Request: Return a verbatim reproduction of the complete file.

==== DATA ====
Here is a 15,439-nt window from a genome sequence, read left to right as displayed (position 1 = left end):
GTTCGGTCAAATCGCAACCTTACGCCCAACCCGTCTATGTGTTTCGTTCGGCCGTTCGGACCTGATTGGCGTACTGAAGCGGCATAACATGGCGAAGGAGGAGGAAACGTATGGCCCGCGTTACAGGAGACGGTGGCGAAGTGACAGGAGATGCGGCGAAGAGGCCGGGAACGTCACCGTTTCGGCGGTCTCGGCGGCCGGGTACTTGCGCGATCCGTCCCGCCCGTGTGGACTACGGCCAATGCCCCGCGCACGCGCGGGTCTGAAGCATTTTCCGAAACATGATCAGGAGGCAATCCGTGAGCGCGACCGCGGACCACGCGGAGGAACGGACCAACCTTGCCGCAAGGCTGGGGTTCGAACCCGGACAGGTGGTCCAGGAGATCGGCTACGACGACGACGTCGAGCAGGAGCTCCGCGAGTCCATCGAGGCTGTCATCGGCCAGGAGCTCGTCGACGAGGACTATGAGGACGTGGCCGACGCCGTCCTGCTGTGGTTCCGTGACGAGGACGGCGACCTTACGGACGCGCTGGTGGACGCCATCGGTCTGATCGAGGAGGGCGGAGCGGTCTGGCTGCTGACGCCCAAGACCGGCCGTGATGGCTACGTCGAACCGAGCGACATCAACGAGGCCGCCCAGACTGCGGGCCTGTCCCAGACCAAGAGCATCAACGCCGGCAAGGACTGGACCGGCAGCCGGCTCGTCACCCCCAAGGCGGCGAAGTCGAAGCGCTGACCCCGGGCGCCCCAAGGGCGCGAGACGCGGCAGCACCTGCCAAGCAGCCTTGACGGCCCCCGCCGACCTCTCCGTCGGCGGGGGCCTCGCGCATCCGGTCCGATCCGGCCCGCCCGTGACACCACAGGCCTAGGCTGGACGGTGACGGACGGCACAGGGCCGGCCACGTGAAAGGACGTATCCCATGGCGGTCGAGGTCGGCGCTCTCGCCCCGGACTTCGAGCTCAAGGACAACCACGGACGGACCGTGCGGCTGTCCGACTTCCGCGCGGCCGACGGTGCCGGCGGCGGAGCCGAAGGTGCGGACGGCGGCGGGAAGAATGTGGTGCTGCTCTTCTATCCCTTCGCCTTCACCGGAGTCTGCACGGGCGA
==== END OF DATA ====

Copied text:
Here is a 15,439-nt window from a genome sequence, read left to right as displayed (position 1 = left end):
GTTCGGTCAAATCGCAACCTTACGCCCAACCCGTCTATGTGTTTCGTTCGGCCGTTCGGACCTGATTGGCGTACTGAAGCGGCATAACATGGCGAAGGAGGAGGAAACGTATGGCCCGCGTTACAGGAGACGGTGGCGAAGTGACAGGAGATGCGGCGAAGAGGCCGGGAACGTCACCGTTTCGGCGGTCTCGGCGGCCGGGTACTTGCGCGATCCGTCCCGCCCGTGTGGACTACGGCCAATGCCCCGCGCACGCGCGGGTCTGAAGCATTTTCCGAAACATGATCAGGAGGCAATCCGTGAGCGCGACCGCGGACCACGCGGAGGAACGGACCAACCTTGCCGCAAGGCTGGGGTTCGAACCCGGACAGGTGGTCCAGGAGATCGGCTACGACGACGACGTCGAGCAGGAGCTCCGCGAGTCCATCGAGGCTGTCATCGGCCAGGAGCTCGTCGACGAGGACTATGAGGACGTGGCCGACGCCGTCCTGCTGTGGTTCCGTGACGAGGACGGCGACCTTACGGACGCGCTGGTGGACGCCATCGGTCTGATCGAGGAGGGCGGAGCGGTCTGGCTGCTGACGCCCAAGACCGGCCGTGATGGCTACGTCGAACCGAGCGACATCAACGAGGCCGCCCAGACTGCGGGCCTGTCCCAGACCAAGAGCATCAACGCCGGCAAGGACTGGACCGGCAGCCGGCTCGTCACCCCCAAGGCGGCGAAGTCGAAGCGCTGACCCCGGGCGCCCCAAGGGCGCGAGACGCGGCAGCACCTGCCAAGCAGCCTTGACGGCCCCCGCCGACCTCTCCGTCGGCGGGGGCCTCGCGCATCCGGTCCGATCCGGCCCGCCCGTGACACCACAGGCCTAGGCTGGACGGTGACGGACGGCACAGGGCCGGCCACGTGAAAGGACGTATCCCATGGCGGTCGAGGTCGGCGCTCTCGCCCCGGACTTCGAGCTCAAGGACAACCACGGACGGACCGTGCGGCTGTCCGACTTCCGCGCGGCCGACGGTGCCGGCGGCGGAGCCGAAGGTGCGGACGGCGGCGGGAAGAATGTGGTGCTGCTCTTCTATCCCTTCGCCTTCACCGGAGTCTGCACGGGCGA